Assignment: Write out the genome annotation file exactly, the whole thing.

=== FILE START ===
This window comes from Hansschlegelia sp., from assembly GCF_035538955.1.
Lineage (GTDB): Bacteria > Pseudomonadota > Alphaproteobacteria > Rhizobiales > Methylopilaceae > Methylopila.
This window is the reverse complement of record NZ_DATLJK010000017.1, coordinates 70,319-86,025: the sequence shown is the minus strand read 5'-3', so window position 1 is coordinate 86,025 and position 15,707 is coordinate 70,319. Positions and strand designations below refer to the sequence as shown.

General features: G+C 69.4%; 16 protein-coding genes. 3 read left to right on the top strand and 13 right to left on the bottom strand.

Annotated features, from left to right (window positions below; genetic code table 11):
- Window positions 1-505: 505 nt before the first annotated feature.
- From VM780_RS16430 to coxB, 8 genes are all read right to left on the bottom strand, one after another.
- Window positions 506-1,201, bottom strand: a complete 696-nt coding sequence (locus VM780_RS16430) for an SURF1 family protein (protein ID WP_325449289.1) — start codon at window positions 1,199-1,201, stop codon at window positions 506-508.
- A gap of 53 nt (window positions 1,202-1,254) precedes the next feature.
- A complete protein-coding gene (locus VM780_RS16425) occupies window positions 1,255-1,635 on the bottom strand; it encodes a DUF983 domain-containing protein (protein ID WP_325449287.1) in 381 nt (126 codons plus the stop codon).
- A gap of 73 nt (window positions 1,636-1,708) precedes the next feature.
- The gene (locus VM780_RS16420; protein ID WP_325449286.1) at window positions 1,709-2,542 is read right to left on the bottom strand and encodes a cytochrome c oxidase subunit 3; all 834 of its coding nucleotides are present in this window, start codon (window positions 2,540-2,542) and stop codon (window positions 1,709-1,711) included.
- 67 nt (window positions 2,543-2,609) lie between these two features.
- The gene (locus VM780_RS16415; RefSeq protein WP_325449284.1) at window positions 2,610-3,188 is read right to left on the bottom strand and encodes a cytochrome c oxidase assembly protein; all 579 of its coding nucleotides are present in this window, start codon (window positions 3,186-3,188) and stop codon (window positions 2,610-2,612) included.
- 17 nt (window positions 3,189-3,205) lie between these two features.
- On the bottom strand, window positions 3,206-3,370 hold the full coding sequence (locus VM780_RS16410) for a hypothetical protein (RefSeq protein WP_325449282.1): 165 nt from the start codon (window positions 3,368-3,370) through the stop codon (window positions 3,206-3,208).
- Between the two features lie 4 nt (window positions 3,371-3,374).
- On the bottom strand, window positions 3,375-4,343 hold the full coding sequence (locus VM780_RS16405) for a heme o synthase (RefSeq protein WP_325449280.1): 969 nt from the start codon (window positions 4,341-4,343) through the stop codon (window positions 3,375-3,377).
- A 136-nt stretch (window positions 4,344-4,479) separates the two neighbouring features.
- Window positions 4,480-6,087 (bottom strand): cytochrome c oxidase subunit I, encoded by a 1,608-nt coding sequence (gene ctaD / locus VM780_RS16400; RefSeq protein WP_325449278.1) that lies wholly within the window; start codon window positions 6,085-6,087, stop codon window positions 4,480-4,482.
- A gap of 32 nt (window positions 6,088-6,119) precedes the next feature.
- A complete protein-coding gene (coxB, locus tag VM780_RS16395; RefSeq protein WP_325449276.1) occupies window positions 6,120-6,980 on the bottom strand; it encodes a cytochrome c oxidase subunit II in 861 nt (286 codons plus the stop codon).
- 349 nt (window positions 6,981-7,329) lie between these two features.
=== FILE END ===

This window comes from Hansschlegelia sp., from assembly GCF_035538955.1.
Lineage (GTDB): Bacteria > Pseudomonadota > Alphaproteobacteria > Rhizobiales > Methylopilaceae > Methylopila.
This window is the reverse complement of record NZ_DATLJK010000017.1, coordinates 70,319-86,025: the sequence shown is the minus strand read 5'-3', so window position 1 is coordinate 86,025 and position 15,707 is coordinate 70,319. Positions and strand designations below refer to the sequence as shown.

General features: G+C 69.4%; 16 protein-coding genes. 3 read left to right on the top strand and 13 right to left on the bottom strand.

Annotated features, from left to right (window positions below; genetic code table 11):
- Window positions 1-505: 505 nt before the first annotated feature.
- From VM780_RS16430 to coxB, 8 genes are all read right to left on the bottom strand, one after another.
- Window positions 506-1,201, bottom strand: a complete 696-nt coding sequence (locus VM780_RS16430) for an SURF1 family protein (protein ID WP_325449289.1) — start codon at window positions 1,199-1,201, stop codon at window positions 506-508.
- A gap of 53 nt (window positions 1,202-1,254) precedes the next feature.
- A complete protein-coding gene (locus VM780_RS16425) occupies window positions 1,255-1,635 on the bottom strand; it encodes a DUF983 domain-containing protein (protein ID WP_325449287.1) in 381 nt (126 codons plus the stop codon).
- A gap of 73 nt (window positions 1,636-1,708) precedes the next feature.
- The gene (locus VM780_RS16420; protein ID WP_325449286.1) at window positions 1,709-2,542 is read right to left on the bottom strand and encodes a cytochrome c oxidase subunit 3; all 834 of its coding nucleotides are present in this window, start codon (window positions 2,540-2,542) and stop codon (window positions 1,709-1,711) included.
- 67 nt (window positions 2,543-2,609) lie between these two features.
- The gene (locus VM780_RS16415; RefSeq protein WP_325449284.1) at window positions 2,610-3,188 is read right to left on the bottom strand and encodes a cytochrome c oxidase assembly protein; all 579 of its coding nucleotides are present in this window, start codon (window positions 3,186-3,188) and stop codon (window positions 2,610-2,612) included.
- 17 nt (window positions 3,189-3,205) lie between these two features.
- On the bottom strand, window positions 3,206-3,370 hold the full coding sequence (locus VM780_RS16410) for a hypothetical protein (RefSeq protein WP_325449282.1): 165 nt from the start codon (window positions 3,368-3,370) through the stop codon (window positions 3,206-3,208).
- Between the two features lie 4 nt (window positions 3,371-3,374).
- On the bottom strand, window positions 3,375-4,343 hold the full coding sequence (locus VM780_RS16405) for a heme o synthase (RefSeq protein WP_325449280.1): 969 nt from the start codon (window positions 4,341-4,343) through the stop codon (window positions 3,375-3,377).
- A 136-nt stretch (window positions 4,344-4,479) separates the two neighbouring features.
- Window positions 4,480-6,087 (bottom strand): cytochrome c oxidase subunit I, encoded by a 1,608-nt coding sequence (gene ctaD / locus VM780_RS16400; RefSeq protein WP_325449278.1) that lies wholly within the window; start codon window positions 6,085-6,087, stop codon window positions 4,480-4,482.
- A gap of 32 nt (window positions 6,088-6,119) precedes the next feature.
- A complete protein-coding gene (coxB, locus tag VM780_RS16395; RefSeq protein WP_325449276.1) occupies window positions 6,120-6,980 on the bottom strand; it encodes a cytochrome c oxidase subunit II in 861 nt (286 codons plus the stop codon).
- 349 nt (window positions 6,981-7,329) lie between these two features.